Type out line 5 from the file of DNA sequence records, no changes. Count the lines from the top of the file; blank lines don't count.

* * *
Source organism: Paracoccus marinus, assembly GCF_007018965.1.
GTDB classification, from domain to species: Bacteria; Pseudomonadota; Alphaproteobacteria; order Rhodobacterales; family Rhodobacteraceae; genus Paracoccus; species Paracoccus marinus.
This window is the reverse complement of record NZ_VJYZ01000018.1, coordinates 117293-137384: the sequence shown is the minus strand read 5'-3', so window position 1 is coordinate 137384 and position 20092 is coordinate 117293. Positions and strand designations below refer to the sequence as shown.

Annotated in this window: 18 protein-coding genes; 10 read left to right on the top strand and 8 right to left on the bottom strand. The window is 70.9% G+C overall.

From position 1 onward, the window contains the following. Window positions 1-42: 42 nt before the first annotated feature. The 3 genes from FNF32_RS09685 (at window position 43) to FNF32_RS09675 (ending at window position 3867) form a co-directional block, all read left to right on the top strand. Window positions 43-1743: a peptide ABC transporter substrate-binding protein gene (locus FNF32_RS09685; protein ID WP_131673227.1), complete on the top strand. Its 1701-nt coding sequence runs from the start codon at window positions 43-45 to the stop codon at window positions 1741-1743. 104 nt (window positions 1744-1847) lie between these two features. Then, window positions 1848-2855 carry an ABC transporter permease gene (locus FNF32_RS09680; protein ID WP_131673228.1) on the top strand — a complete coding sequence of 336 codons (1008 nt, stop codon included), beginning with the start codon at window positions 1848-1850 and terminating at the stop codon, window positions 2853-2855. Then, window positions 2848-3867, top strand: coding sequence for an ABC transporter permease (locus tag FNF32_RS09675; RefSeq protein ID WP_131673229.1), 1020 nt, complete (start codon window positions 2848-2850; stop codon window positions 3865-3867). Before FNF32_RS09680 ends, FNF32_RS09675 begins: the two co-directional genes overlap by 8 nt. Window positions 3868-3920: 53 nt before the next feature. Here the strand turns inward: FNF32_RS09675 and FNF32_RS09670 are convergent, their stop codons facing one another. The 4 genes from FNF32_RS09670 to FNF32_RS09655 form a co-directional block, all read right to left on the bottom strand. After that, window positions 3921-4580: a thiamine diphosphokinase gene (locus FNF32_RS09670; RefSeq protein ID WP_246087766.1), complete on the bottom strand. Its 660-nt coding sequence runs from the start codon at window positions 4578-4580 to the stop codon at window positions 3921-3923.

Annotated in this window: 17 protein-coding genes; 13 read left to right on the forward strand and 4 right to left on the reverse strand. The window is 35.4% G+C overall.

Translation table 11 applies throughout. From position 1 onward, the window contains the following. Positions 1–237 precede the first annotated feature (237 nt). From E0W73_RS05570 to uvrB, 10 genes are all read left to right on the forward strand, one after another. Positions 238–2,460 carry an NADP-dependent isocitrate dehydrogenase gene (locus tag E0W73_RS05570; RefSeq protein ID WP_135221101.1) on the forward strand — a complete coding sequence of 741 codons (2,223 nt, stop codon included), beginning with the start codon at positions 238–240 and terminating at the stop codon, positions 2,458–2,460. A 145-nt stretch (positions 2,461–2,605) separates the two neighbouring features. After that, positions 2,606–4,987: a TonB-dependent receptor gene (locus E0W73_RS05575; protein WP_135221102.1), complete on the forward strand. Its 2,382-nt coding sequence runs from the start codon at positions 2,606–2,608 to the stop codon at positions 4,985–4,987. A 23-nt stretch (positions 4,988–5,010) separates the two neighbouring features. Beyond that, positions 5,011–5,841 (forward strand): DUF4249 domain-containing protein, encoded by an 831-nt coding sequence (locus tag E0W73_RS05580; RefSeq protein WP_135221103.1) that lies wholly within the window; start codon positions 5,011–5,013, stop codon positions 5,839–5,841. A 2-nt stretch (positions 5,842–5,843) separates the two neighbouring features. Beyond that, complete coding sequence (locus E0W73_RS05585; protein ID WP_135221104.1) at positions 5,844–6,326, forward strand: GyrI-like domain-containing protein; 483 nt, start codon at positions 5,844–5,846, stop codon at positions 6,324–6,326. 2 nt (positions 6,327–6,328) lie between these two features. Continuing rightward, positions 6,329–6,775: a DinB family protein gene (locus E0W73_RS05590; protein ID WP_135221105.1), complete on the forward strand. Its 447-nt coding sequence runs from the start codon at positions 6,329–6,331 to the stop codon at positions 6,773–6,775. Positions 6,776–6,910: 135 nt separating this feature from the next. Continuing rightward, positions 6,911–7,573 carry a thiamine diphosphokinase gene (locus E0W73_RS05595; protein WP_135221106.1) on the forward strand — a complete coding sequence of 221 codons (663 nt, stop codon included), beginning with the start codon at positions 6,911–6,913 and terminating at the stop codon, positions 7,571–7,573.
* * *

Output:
From position 1 onward, the window contains the following. Window positions 1-42: 42 nt before the first annotated feature. The 3 genes from FNF32_RS09685 (at window position 43) to FNF32_RS09675 (ending at window position 3867) form a co-directional block, all read left to right on the top strand. Window positions 43-1743: a peptide ABC transporter substrate-binding protein gene (locus FNF32_RS09685; protein ID WP_131673227.1), complete on the top strand. Its 1701-nt coding sequence runs from the start codon at window positions 43-45 to the stop codon at window positions 1741-1743. 104 nt (window positions 1744-1847) lie between these two features. Then, window positions 1848-2855 carry an ABC transporter permease gene (locus FNF32_RS09680; protein ID WP_131673228.1) on the top strand — a complete coding sequence of 336 codons (1008 nt, stop codon included), beginning with the start codon at window positions 1848-1850 and terminating at the stop codon, window positions 2853-2855. Then, window positions 2848-3867, top strand: coding sequence for an ABC transporter permease (locus tag FNF32_RS09675; RefSeq protein ID WP_131673229.1), 1020 nt, complete (start codon window positions 2848-2850; stop codon window positions 3865-3867). Before FNF32_RS09680 ends, FNF32_RS09675 begins: the two co-directional genes overlap by 8 nt. Window positions 3868-3920: 53 nt before the next feature. Here the strand turns inward: FNF32_RS09675 and FNF32_RS09670 are convergent, their stop codons facing one another. The 4 genes from FNF32_RS09670 to FNF32_RS09655 form a co-directional block, all read right to left on the bottom strand. After that, window positions 3921-4580: a thiamine diphosphokinase gene (locus FNF32_RS09670; RefSeq protein ID WP_246087766.1), complete on the bottom strand. Its 660-nt coding sequence runs from the start codon at window positions 4578-4580 to the stop codon at window positions 3921-3923.